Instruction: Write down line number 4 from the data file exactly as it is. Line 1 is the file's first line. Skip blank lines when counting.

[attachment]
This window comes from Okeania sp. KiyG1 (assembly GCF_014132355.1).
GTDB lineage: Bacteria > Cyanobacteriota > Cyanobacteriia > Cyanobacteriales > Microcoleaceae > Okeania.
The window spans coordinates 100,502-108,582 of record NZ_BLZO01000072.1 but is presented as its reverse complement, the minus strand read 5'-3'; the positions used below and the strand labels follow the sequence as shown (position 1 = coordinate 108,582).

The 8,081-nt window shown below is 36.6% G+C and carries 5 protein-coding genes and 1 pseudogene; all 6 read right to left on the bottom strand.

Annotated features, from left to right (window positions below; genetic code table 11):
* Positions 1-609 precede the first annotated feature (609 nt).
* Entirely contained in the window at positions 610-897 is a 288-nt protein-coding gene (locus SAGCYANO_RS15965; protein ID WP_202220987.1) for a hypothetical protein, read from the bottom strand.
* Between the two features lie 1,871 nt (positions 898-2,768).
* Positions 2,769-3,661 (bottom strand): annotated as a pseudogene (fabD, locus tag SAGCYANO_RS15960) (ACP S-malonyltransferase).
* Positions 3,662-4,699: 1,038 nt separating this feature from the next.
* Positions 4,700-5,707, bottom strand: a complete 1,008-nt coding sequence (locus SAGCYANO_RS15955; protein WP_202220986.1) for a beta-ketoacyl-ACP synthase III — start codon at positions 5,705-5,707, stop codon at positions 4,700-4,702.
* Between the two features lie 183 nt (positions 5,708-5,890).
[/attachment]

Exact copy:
The 8,081-nt window shown below is 36.6% G+C and carries 5 protein-coding genes and 1 pseudogene; all 6 read right to left on the bottom strand.